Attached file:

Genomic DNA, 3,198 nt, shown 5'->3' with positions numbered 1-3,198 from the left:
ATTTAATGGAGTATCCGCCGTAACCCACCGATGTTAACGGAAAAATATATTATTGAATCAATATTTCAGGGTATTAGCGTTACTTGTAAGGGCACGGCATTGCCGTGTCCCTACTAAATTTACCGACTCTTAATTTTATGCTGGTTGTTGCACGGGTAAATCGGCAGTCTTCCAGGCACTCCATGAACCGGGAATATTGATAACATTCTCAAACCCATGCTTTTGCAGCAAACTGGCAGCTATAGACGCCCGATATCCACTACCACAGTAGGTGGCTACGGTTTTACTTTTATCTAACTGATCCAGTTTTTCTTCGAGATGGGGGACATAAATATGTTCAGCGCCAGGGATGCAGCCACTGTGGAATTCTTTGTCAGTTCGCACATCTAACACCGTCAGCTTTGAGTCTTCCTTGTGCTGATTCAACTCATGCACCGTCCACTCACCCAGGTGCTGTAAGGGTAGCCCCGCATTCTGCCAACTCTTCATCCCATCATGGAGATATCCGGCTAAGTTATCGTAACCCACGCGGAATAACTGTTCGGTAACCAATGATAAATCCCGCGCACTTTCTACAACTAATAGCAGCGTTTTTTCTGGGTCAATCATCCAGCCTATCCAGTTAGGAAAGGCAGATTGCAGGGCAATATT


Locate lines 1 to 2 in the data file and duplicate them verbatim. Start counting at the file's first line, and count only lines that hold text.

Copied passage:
Genomic DNA, 3,198 nt, shown 5'->3' with positions numbered 1-3,198 from the left:
ATTTAATGGAGTATCCGCCGTAACCCACCGATGTTAACGGAAAAATATATTATTGAATCAATATTTCAGGGTATTAGCGTTACTTGTAAGGGCACGGCATTGCCGTGTCCCTACTAAATTTACCGACTCTTAATTTTATGCTGGTTGTTGCACGGGTAAATCGGCAGTCTTCCAGGCACTCCATGAACCGGGAATATTGATAACATTCTCAAACCCATGCTTTTGCAGCAAACTGGCAGCTATAGACGCCCGATATCCACTACCACAGTAGGTGGCTACGGTTTTACTTTTATCTAACTGATCCAGTTTTTCTTCGAGATGGGGGACATAAATATGTTCAGCGCCAGGGATGCAGCCACTGTGGAATTCTTTGTCAGTTCGCACATCTAACACCGTCAGCTTTGAGTCTTCCTTGTGCTGATTCAACTCATGCACCGTCCACTCACCCAGGTGCTGTAAGGGTAGCCCCGCATTCTGCCAACTCTTCATCCCATCATGGAGATATCCGGCTAAGTTATCGTAACCCACGCGGAATAACTGTTCGGTAACCAATGATAAATCCCGCGCACTTTCTACAACTAATAGCAGCGTTTTTTCTGGGTCAATCATCCAGCCTATCCAGTTAGGAAAGGCAGATTGCAGGGCAATATT